Despite progress made in sub-Saharan Africa, the status of sexual and reproductive health rights (SRHR) is still poor. The reasons for this are manifold—they include financial obstacles to health services, limited access to contraceptives and other sexual and reproductive health commodities (SRHC), poor availability of professionally trained health personnel, gender inequality and conflicting socio-cultural practices and beliefs.
As part of our work on SRH, we contribute to capacity strengthening by equipping civil society actors and health stewards with needed knowledge, technical skills and tools to develop and implement evidence-based advocacy strategies. Our work in this field draws upon our research and advocacy expertise.
In 2021, a project in Kisumu County, Kenya, looked at local government plans and budgets for the sexual SRH needs of residents. A key recommendation from the project was itemisation and transparency in budgeting for ease of monitoring and tracking. Meanwhile, the sensitisation of sub-county reproductive health coordinators and pharmacists at technical working group meetings provided an opportunity for us to present the findings of our various studies on availability and affordability of SRH commodities. This resulted in them developing actions plans for a costed implementation plan (CIP) at sub-county level, which also incorporated some of our recommendations. A direct result was a data cleaning exercise that saw the county find family planning commodities that had been thought to be stocked out, and which were then re-distributed.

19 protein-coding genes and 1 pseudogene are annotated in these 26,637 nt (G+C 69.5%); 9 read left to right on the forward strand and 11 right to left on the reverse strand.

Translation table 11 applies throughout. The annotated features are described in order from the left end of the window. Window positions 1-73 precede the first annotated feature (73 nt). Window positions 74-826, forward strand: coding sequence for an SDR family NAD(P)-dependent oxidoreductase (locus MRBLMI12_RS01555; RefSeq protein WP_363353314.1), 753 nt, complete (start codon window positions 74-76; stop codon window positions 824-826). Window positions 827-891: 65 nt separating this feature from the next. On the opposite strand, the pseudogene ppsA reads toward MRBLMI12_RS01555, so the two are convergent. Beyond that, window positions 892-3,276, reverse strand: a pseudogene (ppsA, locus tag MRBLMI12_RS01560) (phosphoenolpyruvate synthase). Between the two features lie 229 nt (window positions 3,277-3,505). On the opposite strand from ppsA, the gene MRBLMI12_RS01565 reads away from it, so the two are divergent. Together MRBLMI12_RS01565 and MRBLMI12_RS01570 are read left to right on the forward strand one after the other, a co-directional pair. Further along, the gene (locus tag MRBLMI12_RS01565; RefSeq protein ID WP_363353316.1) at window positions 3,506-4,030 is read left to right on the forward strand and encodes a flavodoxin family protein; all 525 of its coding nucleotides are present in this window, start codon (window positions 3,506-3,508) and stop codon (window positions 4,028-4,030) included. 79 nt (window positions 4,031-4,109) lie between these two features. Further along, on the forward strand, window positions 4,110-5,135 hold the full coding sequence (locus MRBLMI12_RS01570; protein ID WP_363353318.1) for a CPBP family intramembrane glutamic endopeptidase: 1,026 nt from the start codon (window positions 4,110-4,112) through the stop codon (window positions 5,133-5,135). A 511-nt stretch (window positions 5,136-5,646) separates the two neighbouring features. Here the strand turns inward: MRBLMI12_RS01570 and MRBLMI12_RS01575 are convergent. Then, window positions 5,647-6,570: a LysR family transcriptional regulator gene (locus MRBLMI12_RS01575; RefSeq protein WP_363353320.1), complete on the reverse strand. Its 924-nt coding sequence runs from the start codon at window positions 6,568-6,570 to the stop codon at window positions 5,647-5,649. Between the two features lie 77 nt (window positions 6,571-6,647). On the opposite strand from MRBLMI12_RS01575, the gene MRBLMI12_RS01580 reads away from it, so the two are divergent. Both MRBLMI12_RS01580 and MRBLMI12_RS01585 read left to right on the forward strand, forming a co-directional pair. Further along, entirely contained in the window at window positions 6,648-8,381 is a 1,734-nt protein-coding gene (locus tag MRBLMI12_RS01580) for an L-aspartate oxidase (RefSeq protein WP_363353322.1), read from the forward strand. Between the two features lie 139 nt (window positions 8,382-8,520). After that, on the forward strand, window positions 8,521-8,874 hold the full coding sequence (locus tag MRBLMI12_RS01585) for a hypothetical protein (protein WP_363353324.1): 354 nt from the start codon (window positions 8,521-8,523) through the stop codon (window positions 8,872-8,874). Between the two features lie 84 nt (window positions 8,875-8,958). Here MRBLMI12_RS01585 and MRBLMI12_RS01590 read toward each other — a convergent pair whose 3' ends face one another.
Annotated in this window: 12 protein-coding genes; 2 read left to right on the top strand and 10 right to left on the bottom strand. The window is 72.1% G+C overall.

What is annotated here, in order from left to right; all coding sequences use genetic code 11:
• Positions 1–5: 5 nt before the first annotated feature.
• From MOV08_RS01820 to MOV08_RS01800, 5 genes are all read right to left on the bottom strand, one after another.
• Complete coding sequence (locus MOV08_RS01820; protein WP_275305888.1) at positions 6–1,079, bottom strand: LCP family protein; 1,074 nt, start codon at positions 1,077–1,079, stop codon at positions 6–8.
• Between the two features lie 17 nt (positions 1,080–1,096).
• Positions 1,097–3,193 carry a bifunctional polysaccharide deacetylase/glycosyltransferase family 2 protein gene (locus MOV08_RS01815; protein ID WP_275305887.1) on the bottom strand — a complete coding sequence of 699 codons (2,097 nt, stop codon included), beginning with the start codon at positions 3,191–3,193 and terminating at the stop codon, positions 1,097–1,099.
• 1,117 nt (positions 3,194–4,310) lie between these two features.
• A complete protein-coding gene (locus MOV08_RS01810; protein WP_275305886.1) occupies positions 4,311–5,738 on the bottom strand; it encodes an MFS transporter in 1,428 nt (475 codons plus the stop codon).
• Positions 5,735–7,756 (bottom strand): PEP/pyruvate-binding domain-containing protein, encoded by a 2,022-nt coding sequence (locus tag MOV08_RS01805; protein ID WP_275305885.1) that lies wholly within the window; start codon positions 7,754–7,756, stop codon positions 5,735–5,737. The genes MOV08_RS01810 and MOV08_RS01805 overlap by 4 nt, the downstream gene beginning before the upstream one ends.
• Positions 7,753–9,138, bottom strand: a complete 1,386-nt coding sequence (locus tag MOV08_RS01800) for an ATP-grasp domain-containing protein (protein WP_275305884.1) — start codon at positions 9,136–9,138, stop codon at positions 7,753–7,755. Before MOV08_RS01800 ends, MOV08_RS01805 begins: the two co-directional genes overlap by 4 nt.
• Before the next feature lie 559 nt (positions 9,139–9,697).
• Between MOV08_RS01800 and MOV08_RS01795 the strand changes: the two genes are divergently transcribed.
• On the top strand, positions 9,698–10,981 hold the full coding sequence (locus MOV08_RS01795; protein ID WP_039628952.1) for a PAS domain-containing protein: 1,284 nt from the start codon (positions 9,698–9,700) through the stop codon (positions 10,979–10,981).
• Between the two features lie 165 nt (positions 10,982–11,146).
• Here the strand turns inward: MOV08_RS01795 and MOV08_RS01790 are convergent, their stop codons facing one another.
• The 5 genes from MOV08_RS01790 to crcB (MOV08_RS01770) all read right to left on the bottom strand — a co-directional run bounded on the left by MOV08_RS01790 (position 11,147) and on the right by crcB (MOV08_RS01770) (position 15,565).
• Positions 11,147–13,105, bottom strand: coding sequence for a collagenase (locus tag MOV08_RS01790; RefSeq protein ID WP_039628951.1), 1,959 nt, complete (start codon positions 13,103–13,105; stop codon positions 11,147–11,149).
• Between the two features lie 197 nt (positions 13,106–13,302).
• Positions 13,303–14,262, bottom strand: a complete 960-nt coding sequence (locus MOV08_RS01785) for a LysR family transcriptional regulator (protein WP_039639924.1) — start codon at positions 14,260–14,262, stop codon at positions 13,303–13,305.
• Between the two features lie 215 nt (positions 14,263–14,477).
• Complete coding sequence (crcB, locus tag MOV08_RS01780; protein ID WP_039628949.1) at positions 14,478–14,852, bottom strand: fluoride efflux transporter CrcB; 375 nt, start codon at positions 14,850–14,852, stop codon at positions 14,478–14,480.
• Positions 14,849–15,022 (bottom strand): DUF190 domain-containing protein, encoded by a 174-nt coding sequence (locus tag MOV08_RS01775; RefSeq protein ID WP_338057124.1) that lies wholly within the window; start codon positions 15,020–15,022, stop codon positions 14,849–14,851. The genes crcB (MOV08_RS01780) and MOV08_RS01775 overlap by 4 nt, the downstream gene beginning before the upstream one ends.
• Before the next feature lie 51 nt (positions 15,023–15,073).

For more information on HAI’s research and work to improve access to SRHC in sub-Saharan Africa, please contact Gaby Ooms (Research Manager).